You may think the Mail is shallow and sexist - but take a look at No 10
Wednesday 16 July, 2014
Typical Daily Mail. Sneering. Objectifying women. It would never do this with men. How demeaning, taking a member of the Government and reducing her to her dress, hair, shoes, bag and make-up.
Up to a point, Lord Copper.
Esther McVey knew very well that all eyes would be on her as she made her way to 10 Downing Street.
Because she wanted them to be.
She could have gone for the fuschia jacket, pencil skirt and court shoe combo that was the trademark of the Blair Babes or a simple summer shift, but she didn't. Ms McV was making a statement with her outfit and she would - or should - have expected it to be scrutinised almost as closely as any statement she makes at the Despatch Box.
Does that make the Mail shallow and sexist? Not really (at least in this instance). The comings and goings in Downing Street on reshuffle day are standard picture spread fare. And even when they are all - or mostly - men, one photograph is always used more prominently than the rest and it is almost invariably chosen because of some quirk in the minister's appearance.
Whether the other eight women being shuffled yesterday deserved to have their clothes appraised or costed is open to question, but every one of them will have checked their cameraworthiness before leaving home.
The thing with stereotypes is that they become stereotypes because they have a core of basic truth. Most Western women - most people, in fact - like to look good. Women like to look at pictures of women, and women like to know where other women got their clothes, bags and shoes. This page will have been commissioned by a woman and pulled together by a women. There is no patriarchy at work here.
Not from the newspaper, at least. Downing Street may be another matter. There was a lot of pre-shuffle spinning around McVey's advance to the Cabinet - just as there was during the Maria Miller shenanigans. A former telly person, she doesn't look like your average Tory woman, and her physical attributes can be used equally to her own or the party's advantage. She didn't get the culture job, she hasn't been promoted to the Cabinet, she hasn't even been given a new portfolio - but she has been on the front pages a lot. Who was briefing that she was en route to the big time?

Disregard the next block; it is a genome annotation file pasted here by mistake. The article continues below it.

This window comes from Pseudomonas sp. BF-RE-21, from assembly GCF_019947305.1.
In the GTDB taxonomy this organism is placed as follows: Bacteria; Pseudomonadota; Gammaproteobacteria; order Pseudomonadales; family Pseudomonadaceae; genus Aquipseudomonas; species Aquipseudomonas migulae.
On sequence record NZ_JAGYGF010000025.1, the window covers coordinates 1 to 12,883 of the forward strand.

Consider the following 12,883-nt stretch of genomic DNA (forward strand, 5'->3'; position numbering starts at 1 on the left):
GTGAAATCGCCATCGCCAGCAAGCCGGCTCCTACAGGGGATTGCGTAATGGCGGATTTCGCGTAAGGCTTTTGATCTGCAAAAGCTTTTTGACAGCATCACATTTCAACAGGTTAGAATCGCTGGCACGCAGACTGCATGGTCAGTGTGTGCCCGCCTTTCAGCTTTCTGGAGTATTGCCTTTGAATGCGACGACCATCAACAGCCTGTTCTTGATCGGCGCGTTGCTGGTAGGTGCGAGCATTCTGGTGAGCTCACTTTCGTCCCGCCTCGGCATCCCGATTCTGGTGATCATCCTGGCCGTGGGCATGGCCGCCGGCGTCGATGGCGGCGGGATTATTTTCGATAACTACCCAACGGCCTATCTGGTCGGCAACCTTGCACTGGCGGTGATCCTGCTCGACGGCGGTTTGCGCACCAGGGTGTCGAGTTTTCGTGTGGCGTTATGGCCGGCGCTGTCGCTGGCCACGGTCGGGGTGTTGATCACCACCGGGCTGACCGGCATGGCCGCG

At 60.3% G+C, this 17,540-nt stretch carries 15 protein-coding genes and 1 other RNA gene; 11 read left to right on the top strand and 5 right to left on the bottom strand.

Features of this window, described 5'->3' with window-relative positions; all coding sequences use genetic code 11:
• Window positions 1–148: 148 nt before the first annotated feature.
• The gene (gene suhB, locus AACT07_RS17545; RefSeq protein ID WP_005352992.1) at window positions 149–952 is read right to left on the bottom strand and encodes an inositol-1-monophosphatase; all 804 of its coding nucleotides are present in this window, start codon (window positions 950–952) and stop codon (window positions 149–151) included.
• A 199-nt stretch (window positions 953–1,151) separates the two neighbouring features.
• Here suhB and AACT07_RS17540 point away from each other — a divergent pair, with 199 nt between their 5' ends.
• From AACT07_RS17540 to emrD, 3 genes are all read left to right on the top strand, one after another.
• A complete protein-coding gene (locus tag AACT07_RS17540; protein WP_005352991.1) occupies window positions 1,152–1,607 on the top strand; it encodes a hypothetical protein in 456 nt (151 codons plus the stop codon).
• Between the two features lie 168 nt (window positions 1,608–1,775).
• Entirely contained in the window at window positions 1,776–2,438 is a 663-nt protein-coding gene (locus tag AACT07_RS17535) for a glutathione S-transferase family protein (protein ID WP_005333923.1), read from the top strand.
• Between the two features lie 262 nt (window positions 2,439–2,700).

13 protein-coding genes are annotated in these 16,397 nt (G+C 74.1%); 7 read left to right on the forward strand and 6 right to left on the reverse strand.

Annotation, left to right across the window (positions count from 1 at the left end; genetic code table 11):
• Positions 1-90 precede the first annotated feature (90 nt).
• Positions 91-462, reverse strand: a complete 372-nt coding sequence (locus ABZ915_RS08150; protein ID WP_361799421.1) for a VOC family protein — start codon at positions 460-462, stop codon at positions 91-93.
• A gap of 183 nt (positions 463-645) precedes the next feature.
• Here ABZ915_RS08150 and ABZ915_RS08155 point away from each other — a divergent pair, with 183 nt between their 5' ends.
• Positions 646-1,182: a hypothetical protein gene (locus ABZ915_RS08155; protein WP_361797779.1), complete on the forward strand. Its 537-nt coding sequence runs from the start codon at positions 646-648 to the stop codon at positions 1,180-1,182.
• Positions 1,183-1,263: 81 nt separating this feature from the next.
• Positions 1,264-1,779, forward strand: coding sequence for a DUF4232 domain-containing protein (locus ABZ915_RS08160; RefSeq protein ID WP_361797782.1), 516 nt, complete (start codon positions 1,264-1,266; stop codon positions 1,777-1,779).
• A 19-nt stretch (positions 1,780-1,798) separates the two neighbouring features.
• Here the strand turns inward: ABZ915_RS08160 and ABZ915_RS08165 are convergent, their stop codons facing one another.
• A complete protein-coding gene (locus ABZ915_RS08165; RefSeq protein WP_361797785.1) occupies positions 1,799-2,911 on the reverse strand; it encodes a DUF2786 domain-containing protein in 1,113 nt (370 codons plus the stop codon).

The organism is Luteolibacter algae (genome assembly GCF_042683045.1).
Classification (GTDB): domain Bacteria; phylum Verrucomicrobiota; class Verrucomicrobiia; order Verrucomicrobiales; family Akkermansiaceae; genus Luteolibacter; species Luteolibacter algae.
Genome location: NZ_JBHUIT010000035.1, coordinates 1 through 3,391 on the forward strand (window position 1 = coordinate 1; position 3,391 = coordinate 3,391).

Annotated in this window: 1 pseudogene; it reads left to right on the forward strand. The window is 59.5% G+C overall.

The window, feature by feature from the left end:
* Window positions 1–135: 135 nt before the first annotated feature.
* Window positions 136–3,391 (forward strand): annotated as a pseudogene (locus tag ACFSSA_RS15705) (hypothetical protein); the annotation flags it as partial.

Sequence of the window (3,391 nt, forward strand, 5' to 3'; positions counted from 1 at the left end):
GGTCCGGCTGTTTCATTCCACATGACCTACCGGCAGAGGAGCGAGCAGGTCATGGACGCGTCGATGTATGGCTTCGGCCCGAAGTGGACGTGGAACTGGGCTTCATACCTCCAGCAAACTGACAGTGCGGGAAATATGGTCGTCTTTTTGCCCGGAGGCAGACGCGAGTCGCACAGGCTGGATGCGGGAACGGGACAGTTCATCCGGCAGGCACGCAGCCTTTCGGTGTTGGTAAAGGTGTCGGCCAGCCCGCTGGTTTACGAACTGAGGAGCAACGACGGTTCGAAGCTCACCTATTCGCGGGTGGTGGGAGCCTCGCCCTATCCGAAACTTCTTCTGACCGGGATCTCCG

Cameron's team admitted before the reshuffle that there was a "women problem" and we were led to believe that more women would be drafted in.
The response was not "about time" but "blatant tokenism". And the truth didn't match the hype: two women were promoted to the Cabinet.
So was it all a smokescreen to keep the much bigger story - the dumping of Gove - under wraps? Or was Team Cam simply inept? Whatever the background, the "march of the women" line was followed across Fleet Street.
Anyone with an ounce of news-sense knows that the story of the day was Gove. The Guardian, Independent and i made him the splash and picture; the Mirror and Sun both had him in the puff. The Times created a cute but ultimately low-impact montage of the key players near the door of No 10, but splashed firmly on "toxic" Gove. The Star wasn't interested, the Mail and Express used McVey as the picture to cross-ref to the story inside, and the Telegraph went completely bonkers with a photograph of McVey alongside a story combining women and Eurosceptics.
It was here, and not the "catwalk" spread that so upset this morning's Twitterati, that the editorial mistakes were made. McVey had no news value. If the editor had decreed - as they are wont to do - that Gove would turn people off their cornflakes and that there MUST be "a woman" on the front, then the best choice would have been Nicky Morgan.
She is an integral part of the Gove story. A believer in his reforms and a lot more Palinist in her outlook, she may prove to be the embodiment of the warning: "Be careful what you wish for." Morgan is anti-abortion and anti-gay marriage, which might not matter so much were she not combining the education portfolio with duties as minister for women, the family and equality. Is this not pushing the multitasking woman image a little too far?But never mind newsworthiness. The (probably) men in charge used - and I choose the verb advisedly - the more glamorous McVey, or "thigh-flashing Esther" as the Mail described her, as their political dish of the day.
For all the mocking, the Mail produced some of the most comprehensive reshuffle coverage of the day, matched only by the Times. The Thunderer not only gave the story three spreads, but also an excellent diary column and a T2 cover story.
So not all bad from the Mail - far from it. The SubScribe view is that there were three mistakes: Esther on the front, the women as the first rather than second or third inside spread, and Geoffrey Levy's piece about Liz Truss, which was far more patronising than anything anyone wrote about the women's clothes.
Here's the final paragraph:
Those who work for her will also learn, as one with such experience says, 'that she is a sucker for flattery. Compliments - especially about her genius, political skill, or emphatic rosy predictions about her future career - are certain to be met with peals of girlish laughter'.
The SubScribe audit: How fair was the newspaper coverage of the European elections - and what about the politicians?
The sacking of Michael Gove - for assuredly, his demotion from Education Secretary to Chief Whip amounts to nothing less - has shocked Middle England. Here was the undisputed Tory hero of the past four years
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